Last Monday, I flew home to my lake house in Canada for a week of relaxation. On the plane, I sat in the window seat, staring out the window and envisioning a week of early morning risings, hours of writing, long beach walks, and family time. In an attempt to create a more disciplined writing schedule, I set a goal to write six blog entries and another ten pages in my book.
After picking me up at the airport, my mom and I returned home, and I breathed a huge sigh of relief upon seeing the water. I put my suitcase upstairs, caught up with my parents, and then opened my email.
Emails, unfortunately, have become mood dictators in my life. When I see bold unread messages from friends, my heart quickly flutters in excitement. When I see bold unread spam, I get annoyed at having to go through the ten second routine of unsubscribing. When I see bold unread messages from the organizations to whom I have applied for jobs, my stomach quickly churns.
Now normally when I open my email, I don't receive anything specifically new and exciting. But this particular Gmail occurrence was Christmas in a box. I found out that I had won an essay-writing competition and was chosen to attend Donna Karan's WIE Symposium, a conference relating to Women and Power--the very topic of my book. I also received two job interviews, both for organizations for whom I'd love to work. One of them scheduled a phone interview for that week, and the other scheduled an in person interview for the next. After being informed that part of the latter interview would be in Spanish, and realizing that I hadn't practiced my Spanish in five years (panic!), I googled "emergency Spanish tutor Buffalo, New York," and immediately scheduled five consecutive days of one-on-one Spanish refreshment classes.
Just like that, after reading those emails in the first hour of being home, my week of writing dissipated into job preparations, tutorial sessions, and driving back and forth to the city. While the actual act of speaking Spanish to an old Chilean man was not particularly stressful, nor was preparing for my phone interview, nor was submitting my bio to the conference, mentally I was stressed. In light of the conference and job prospects, I was not only was considering postponing my flight to Kenya, but canceling it in replace of a Costa Rican Spanish immersion. My "just take time out of your schedule to dedicate to writing" plan was now in question and my visual expectations of how the next few months would unfold was turned upside down.
What I really found amusing (translate: sickening) was that wonderful opportunities were causing me stress . . . because they were unexpected. They say the only thing that is certain in life is change. So why am I surprised when my plans don't go as scheduled? Why do I get flustered when the unexpected happens? These past few weeks I've been reflecting on the unexpected, and I've thought about how it's not the unexpected that causes me stress, but rather the fact that I had expectations to begin with.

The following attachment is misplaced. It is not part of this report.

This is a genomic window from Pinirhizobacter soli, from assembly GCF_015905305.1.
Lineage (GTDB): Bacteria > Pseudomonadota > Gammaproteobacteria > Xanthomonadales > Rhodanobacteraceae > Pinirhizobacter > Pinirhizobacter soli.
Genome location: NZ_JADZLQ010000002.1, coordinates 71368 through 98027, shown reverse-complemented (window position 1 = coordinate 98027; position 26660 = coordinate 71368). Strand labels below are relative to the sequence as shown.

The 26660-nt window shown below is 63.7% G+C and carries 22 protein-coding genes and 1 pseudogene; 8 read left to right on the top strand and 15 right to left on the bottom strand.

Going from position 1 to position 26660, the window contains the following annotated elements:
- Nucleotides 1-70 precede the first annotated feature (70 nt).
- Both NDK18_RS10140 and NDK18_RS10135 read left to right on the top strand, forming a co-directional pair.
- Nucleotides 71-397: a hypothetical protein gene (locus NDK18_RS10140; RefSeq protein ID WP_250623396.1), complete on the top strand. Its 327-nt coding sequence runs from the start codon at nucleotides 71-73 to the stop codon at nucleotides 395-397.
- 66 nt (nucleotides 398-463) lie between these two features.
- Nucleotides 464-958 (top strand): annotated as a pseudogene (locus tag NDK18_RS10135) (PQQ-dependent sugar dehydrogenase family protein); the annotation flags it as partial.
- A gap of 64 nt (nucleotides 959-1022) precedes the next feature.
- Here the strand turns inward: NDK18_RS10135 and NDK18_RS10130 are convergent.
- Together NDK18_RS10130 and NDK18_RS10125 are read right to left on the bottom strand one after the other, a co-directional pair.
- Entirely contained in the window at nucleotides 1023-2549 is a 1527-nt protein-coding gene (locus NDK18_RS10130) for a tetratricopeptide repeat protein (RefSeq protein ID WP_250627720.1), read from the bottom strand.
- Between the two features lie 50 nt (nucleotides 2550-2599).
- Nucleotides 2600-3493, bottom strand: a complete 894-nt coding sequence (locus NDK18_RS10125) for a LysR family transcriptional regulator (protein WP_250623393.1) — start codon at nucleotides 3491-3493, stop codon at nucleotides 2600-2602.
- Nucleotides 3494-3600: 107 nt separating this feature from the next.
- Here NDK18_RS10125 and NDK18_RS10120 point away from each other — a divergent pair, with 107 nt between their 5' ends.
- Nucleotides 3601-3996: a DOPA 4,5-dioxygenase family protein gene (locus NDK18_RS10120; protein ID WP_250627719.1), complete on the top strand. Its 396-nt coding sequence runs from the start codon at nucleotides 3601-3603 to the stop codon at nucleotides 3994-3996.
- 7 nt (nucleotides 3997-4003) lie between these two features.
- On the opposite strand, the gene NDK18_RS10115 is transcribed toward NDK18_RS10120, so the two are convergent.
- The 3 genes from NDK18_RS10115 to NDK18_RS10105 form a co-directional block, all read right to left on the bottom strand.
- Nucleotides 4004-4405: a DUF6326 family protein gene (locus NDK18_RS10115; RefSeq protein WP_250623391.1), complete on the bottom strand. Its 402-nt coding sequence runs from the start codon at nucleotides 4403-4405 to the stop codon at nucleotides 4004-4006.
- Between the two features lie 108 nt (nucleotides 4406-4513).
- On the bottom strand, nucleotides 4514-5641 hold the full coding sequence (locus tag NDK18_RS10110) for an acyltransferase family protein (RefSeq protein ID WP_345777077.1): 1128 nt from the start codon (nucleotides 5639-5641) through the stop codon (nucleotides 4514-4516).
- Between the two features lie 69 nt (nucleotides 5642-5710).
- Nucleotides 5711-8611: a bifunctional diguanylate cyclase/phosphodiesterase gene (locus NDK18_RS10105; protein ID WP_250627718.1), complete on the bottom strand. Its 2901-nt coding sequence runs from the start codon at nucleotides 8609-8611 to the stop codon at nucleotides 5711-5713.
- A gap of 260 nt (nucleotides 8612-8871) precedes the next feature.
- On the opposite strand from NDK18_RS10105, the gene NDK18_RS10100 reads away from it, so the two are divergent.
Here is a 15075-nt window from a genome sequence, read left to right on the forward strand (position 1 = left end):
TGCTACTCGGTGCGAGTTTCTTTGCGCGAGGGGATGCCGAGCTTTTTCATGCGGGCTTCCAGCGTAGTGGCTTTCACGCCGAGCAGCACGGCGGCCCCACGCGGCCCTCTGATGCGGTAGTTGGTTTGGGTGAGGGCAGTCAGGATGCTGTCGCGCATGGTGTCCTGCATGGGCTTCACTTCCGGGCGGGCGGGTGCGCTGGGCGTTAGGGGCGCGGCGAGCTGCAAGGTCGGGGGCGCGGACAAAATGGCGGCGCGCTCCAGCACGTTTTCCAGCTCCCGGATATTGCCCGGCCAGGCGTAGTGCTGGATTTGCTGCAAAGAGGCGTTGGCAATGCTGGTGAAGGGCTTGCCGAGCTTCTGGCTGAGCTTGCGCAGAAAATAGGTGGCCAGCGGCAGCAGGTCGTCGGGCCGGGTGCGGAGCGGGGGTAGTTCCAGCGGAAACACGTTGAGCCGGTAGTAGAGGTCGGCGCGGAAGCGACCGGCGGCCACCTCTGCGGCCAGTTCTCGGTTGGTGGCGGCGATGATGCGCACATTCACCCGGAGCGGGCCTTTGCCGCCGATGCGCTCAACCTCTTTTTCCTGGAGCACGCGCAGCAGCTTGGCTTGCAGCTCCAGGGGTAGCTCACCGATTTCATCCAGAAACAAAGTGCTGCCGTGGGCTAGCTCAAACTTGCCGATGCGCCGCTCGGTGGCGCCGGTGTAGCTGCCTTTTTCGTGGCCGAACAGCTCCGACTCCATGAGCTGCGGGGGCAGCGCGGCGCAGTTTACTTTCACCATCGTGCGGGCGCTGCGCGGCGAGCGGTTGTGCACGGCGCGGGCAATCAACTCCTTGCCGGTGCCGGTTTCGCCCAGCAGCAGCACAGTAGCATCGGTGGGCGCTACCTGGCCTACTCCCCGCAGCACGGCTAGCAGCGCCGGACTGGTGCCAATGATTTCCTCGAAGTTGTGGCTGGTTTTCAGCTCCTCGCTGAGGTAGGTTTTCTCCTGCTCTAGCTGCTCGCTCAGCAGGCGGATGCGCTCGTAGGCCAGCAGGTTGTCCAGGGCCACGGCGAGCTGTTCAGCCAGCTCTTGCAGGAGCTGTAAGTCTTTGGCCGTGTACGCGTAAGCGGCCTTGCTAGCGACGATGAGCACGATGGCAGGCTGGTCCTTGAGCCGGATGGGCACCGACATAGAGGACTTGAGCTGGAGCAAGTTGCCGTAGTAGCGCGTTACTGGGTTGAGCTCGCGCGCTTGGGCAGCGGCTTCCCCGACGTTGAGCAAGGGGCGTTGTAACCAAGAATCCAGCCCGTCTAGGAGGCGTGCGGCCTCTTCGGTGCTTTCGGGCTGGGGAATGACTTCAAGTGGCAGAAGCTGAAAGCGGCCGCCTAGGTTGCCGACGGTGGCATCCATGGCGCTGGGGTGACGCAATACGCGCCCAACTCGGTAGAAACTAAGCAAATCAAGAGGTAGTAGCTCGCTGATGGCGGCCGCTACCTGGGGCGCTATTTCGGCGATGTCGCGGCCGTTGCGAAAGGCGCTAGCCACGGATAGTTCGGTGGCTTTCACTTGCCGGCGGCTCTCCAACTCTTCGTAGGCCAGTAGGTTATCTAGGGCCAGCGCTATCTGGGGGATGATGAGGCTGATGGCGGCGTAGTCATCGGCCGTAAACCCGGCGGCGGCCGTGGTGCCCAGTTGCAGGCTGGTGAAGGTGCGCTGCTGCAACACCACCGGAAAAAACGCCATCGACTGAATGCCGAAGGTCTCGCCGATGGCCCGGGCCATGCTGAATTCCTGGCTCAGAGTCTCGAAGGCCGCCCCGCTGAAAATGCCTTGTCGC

Not all my expectations are big. I may have 25 small, seemingly trivial expectations in a given day. I expect I will accomplish certain things on my to do list; I expect that my subway train will timely appear; I expect that people will act in a civilized matter (so not always the case); I expect that my computer will turn on when I want it to; I expect that I'll get through the day safely, and so on.
By placing these unnecessary expectations on my day, I set myself up to feel frustrated when these things don't go as planned.
Not only do I place expectations on my day, but I place them on my relationships, be it with friends, family, or strangers. Unconsciously, I always have an expectation as to how someone should react, and when they don't, I feel hurt. If I smile at someone in line and she scoffs back at me, I'm taken aback. If a friend doesn't call me back when I planned, I feel hurt. When a family member doesn't support me in the way I want to be supported, I feel saddened.
Alex and I had a long talk a few nights ago about this topic and he artfully said, "we set ourselves up to feel frustrated when we expect the people around us to act like we would act." Meaning, we place the expectations of what we would do on other people. If Alex responds to a situation in a way different than I would respond to a situation, and I think that I respond to the situation better, I get frustrated with him. This is not only unfair, but causes pain to both of us. Instead of figuring out how he failed my expectations, I need to reassess what my expectations are, why I even have them, and how these expectations lead to disappointment. This entry easily segues into the difference between conditional and unconditional love, but that's a topic I'll explore later.
How can I stop having expectations altogether? I'm not entirely sure, but I'm working on it. Phillip Moffitt wrote an article about The Tyranny of Expectations, wherein he discerned the difference between falling prey to expectations and opening to unknown possibilities. Perhaps, slowly, I can start to loosen my expectations as I go, reminding myself that the unexpected is more sure than the expected and finding excitement in the possibilities of a constantly changing and unpredictable life.